Ephemeral streams: hydraulic factors and their relation to the drainage net, (Physiographic and hydraulic studies of rivers) Paperback – January Author: Luna Bergere Leopold. Get this from a library. Ephemeral streams: hydraulic factors and their relation to the drainage net.
[Luna B Leopold; John P Miller; Geological Survey (U.S.)]. These interrelations show that stream order is related to stream length, number of streams, drainage area, and discharge by simple exponential functions.
The relation of discharge to width, depth, velocity, slope, and other hydraulic factors can be approximated by simple power functions. Thus, any pair of these factors is related by exponential or power functions. The File Size: 4MB.
Get this from a library. Ephemeral streams: hydraulic factors and their relation to the drainage net. [Luna B Leopold; John P Miller; Geological Survey (U.S.),]. Leopold, L.B. and Miller, J.P. () Ephemeral Streams Hydraulic Factors and Their Relation to the Drainage Net.
length, number of streams, drainage area, and discharge by simple exponential functions. The relation of discharge to width, depth, velocity, slope, and other hydraulic factors can be approximated by simple power functions.
Thus, any pair of these factors is related by exponential or power by: T p. is debris or rising stage at debts. EPHEMERAL STREAMS D. Time t p. Note ot by of FIGURE 4.—Passage or a small bore in the rising stage of an ephemeral flow in an arroyo channel, Rio Puerco, a tributary to the Rio Grande.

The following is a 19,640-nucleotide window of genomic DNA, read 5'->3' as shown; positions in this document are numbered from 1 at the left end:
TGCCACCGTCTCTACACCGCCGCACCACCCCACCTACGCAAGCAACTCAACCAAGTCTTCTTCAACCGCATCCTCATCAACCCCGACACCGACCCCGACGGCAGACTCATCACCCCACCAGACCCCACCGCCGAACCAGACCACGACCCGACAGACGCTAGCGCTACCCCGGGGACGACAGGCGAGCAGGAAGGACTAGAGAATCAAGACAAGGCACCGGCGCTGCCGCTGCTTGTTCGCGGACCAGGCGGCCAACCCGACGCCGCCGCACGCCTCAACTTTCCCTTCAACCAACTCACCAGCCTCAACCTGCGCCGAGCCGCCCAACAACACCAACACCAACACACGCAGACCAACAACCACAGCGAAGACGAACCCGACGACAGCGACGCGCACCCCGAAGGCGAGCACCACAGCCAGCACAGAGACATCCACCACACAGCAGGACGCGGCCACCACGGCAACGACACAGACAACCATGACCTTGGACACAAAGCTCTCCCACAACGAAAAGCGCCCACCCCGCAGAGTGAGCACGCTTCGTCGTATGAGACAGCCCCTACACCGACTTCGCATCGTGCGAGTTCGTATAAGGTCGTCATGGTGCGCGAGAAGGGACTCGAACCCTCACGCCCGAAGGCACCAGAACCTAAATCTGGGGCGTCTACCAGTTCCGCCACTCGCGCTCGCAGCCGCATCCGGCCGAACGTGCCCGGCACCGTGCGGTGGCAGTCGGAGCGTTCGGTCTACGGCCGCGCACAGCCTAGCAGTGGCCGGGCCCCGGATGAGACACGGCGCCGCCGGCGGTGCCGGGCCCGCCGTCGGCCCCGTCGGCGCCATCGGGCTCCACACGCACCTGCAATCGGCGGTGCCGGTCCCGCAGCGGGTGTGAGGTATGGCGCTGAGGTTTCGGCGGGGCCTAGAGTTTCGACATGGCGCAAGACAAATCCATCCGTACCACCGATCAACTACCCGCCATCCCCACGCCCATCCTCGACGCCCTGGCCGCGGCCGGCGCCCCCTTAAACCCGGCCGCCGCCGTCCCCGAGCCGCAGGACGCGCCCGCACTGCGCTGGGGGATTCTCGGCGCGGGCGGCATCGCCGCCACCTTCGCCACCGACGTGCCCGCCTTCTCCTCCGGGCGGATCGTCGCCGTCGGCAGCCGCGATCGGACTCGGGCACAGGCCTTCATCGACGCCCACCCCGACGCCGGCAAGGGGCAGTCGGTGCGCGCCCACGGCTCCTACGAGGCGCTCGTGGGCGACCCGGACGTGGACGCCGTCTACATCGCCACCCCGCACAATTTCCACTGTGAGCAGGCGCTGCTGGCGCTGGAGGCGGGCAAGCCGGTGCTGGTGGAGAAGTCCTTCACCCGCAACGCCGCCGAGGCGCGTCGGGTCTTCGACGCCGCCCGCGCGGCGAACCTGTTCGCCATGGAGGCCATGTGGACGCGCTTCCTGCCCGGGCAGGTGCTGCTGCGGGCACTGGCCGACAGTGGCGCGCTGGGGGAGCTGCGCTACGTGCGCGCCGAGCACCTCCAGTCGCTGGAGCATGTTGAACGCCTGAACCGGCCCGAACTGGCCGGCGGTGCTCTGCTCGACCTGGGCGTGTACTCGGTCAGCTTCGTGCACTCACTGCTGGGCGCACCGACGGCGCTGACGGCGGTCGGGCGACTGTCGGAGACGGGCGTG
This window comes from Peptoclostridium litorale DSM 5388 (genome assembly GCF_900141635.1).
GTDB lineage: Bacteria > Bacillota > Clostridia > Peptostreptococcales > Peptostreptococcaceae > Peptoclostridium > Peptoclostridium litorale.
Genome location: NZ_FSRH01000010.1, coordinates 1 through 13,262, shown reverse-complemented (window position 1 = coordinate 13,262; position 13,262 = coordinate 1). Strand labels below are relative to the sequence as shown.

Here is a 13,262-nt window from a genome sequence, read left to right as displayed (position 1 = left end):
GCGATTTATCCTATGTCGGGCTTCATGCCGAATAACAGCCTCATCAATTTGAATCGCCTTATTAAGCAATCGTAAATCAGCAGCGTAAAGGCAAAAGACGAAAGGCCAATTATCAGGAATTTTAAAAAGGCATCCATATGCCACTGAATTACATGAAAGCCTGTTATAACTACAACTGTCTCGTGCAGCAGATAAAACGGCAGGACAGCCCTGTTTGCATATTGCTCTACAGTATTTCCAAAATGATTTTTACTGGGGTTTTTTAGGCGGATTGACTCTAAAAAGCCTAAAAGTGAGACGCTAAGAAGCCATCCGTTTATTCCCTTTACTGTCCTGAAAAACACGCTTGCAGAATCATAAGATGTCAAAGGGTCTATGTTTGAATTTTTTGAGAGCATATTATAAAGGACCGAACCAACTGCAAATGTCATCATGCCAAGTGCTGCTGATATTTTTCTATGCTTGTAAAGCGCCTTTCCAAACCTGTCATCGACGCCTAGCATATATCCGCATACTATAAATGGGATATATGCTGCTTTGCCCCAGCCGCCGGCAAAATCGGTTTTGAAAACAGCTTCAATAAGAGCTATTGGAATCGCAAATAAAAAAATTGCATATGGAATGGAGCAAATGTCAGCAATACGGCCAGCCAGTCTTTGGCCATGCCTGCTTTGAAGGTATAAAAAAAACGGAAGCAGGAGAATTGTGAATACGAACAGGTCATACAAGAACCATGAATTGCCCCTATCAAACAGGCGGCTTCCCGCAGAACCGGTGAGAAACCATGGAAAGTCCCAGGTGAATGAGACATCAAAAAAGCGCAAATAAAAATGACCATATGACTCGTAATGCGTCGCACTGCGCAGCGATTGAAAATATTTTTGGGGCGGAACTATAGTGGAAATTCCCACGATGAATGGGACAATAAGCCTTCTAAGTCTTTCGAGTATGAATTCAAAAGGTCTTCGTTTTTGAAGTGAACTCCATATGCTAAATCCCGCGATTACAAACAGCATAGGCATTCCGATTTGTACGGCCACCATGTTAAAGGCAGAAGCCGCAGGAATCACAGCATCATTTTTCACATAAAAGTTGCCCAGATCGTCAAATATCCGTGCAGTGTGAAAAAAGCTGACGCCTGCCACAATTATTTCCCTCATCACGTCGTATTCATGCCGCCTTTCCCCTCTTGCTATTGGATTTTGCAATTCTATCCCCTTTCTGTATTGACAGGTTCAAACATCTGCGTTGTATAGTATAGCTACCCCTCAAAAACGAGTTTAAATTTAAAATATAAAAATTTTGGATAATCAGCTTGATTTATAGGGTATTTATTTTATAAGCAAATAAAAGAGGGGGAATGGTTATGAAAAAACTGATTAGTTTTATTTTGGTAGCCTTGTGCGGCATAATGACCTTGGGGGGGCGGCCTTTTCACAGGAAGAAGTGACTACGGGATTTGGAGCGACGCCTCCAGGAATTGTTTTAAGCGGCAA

Meander hydromorphology of ephemeral streams: Similarities and differences with perennial rivers. The geomorphology, hydrology and processes of ephemeral streams are poorly known and studies on the geomorphic characteristics of ephemeral meandering streams (EMS) are even less investigated.
Culvert and road locations have modified drainage patterns of ephemeral streams 2 and 3. Locations A and B become potential failure sites. Stream 3 is forced to accept more water below B due to inadequate drainage at A.
Estimating runoff. An ephemeral stream is one that flows only in direct response to precipitation. It receives little or no water from springs and no long-continued supply from melting snow or other sources (Bryan, ). By their nature, these streams are most common in arid and semiarid regions of the earth where precipitation is scant and a moisture deficiency exists most of the time.
Streams are a major part of the erosional process, working in conjunction with weathering and mass wasting. Much of the surface landscape is controlled by stream erosion, evident to anyone looking out of an airplane window. Streams are a major source of water, waste disposal, and transportation for.